Harvest Festival and tragedy

1843 – Prostitute Convicted of Stealing

(This article submitted by Mike Walsh who is researching his family history in Herefordshire)

George Wethers and Ann Wethers were charged with having picked the pocket of John Griffiths of Eardisland and stolen a purse containing two sovereigns.

John Griffiths said that he was on his way home from Kington one evening when Ann Wethers came up to him on the road, catching him by the collar and asking in somewhat obscene manner for him to walk with her.  John said that he tried to send her away, but that George Wethers then came up to him and starting swearing.

John continued walking, but then suddenly discovered that the purse which had been in his pocket had gone.

The next day both George and Ann Wethers were stopped in Pembridge by P.C. Jefferson but there was no sign of the purse on either of them.

The best the court could do was to commit Ann to one month in the house of correction with hard labour for being a common prostitute, and George was discharged.

1847 – Suicide of old man at Eardisland

(This article submitted by Mike Walsh who is researching his family history in Herefordshire)

An inquest was held at the Swan Inn, Eardisland on the body of 93 year old John Morgan who lived on a farm in the parish, and who had been found drowned in a pool in his fold.

John’s son, aged 40, gave evidence and said that his father had recently become rather irritable, and this was borne out by domestic, Eliza Lewis who also said that the marriage of John and his wife was very comfortable, but that John had become depressed and bad tempered.

John’s wife had been pushing him to make his will, but he said that he couldn’t because of the bad state of his head.

The jury returned a verdict that the deceased destroyed himself whilst in a state of temporary insanity

1851 – Suicide of young man at Eardisland

(This article submitted by Mike Walsh who is researching his family history in Herefordshire)

An inquest was held at Eardisland on the body of 31 year old John Bowen, a tailor who was found drowned in water called Lady Pool in the parish.

John’s wife gave evidence, saying that he had been very down for some months but she had no idea why, and just prior to his death his manner became much worse.

Later evidence showed that John was heavily in debt to Mr. E. Gould, a draper of Leominster, but no proceedings had been taken by that gentleman although he had repeatedly asked for the money.

On the morning of the suicide, Mr. Gould had gone to see John Bowen at his house, asking to see his books.  Once Mr. Gould left, the poor embarrassed man went up to his children in bed and kissed them saying “I will sacrifice my life before I’ll give up my books”.

When Mr. Gould returned he found that John had gone out of the back door, and his wife thought that he may have to to see a young man to instruct him in tailoring, as he frequently did.

That evening, John was found dead.

The jury returned a verdict of temporary insanity.

1855 – Accident at the Mills of Messrs. Connop Brothers

Mr. Thomas Caldicott a miller who was quiet and well respected by both family and friends, was helping Mr. Connop in the engineering department of the mills at Eardisland.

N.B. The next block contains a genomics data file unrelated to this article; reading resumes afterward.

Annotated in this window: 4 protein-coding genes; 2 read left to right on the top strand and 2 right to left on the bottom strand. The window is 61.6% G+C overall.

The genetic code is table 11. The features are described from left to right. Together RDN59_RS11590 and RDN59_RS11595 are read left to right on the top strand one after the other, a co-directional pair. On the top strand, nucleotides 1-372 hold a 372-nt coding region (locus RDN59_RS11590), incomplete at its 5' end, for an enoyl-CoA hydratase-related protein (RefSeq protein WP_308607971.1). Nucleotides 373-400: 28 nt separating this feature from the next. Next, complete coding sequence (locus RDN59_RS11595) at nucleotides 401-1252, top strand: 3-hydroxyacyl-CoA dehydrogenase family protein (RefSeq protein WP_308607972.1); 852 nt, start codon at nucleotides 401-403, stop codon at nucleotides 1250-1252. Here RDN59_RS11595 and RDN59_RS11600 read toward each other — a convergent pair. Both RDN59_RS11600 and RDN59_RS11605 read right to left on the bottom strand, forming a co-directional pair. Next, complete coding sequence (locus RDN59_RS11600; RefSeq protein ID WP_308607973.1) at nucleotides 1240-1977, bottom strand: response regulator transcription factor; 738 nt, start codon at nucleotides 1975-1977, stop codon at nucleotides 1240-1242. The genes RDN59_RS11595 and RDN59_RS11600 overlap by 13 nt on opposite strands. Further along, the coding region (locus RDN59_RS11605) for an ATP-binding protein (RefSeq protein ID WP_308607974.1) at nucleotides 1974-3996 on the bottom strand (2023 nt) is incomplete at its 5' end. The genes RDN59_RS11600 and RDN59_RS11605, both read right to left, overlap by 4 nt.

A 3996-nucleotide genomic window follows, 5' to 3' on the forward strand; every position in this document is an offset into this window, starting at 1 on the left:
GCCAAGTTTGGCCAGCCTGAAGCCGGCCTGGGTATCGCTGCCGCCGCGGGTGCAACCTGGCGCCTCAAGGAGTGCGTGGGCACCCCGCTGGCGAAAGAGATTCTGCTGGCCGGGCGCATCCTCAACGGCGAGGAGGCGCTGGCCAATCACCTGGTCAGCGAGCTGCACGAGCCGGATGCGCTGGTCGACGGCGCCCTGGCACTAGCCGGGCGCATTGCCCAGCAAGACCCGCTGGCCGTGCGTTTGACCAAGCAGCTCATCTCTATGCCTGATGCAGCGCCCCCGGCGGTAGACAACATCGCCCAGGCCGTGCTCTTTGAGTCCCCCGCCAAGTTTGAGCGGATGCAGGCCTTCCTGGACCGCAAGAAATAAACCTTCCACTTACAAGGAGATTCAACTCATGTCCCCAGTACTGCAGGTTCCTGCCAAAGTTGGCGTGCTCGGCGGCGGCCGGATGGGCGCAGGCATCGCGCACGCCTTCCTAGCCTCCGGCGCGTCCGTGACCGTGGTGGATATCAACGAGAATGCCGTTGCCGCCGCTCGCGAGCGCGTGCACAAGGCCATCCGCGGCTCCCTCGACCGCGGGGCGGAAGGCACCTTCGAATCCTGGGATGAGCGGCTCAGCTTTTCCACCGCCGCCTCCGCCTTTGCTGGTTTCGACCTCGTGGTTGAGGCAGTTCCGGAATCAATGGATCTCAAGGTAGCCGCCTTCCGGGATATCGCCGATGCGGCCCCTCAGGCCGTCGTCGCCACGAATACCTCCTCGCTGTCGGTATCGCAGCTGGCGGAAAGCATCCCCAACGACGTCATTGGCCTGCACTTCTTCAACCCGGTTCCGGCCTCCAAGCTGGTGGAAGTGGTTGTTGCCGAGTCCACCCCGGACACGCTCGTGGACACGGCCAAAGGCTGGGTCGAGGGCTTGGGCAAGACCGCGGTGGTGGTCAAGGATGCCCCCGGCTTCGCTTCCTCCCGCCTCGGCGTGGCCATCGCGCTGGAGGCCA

Somehow, during the work the seed mill started up, and Mr. Connop managed to jump clear;  unfortunately Thomas Cadicott became caught in the machinery and apart from a broken thigh he was very badly cut and bruised.

The bleeding was so profuse that he died before surgeons could get to his aid.


1862 – Child burns to death at Eardisland

(This article submitted by Mike Walsh who is researching his family history in Herefordshire)

Thomas Evans was left as usual in the care of his seven year old sister Jane, along with another child, whilst their mother Ann Evans went to work.

She was sent for during the morning, and on rushing home found Thomas very badly burnt.  It transpired that Jane developed a headache and went up to bed, and before long the other child went to her saying that Tommy was on fire.

Jane immediately went down and put out the flames before pulling off Tommy’s clothes.  Although the mother immediately sent for a doctor who arrived and applied the usual remedies, Tommy died later that day.

1867 – Harvest Home at Eardisland

As reported in the Hereford Journal:

“The proceedings commenced with a morning service in the parish church, which had been suitably decorated for the occasion with specimens of the products of both field, garden and orchard.

On the communion table was placed an offering of luscious fruit, whilst the super-altar was adorned with neatly arranged bouquets, the entire space on either side and around being filled up with a kind of trellis work of evergreens and flowers.

The pulpit, organ screen, lectern and reading desk were also prettily decorated in a similar manner and collections of fruit and flowers were placed on the several window cills on the south side of the church. Besides this there were standards composed of wheat, barley and oats placed at the corner of the pews at either end which had a nice effect. The font was also enwreathed in evergreens and we must not omit to mention that the hop formed a conspicuous ornament among the various other decorations employed.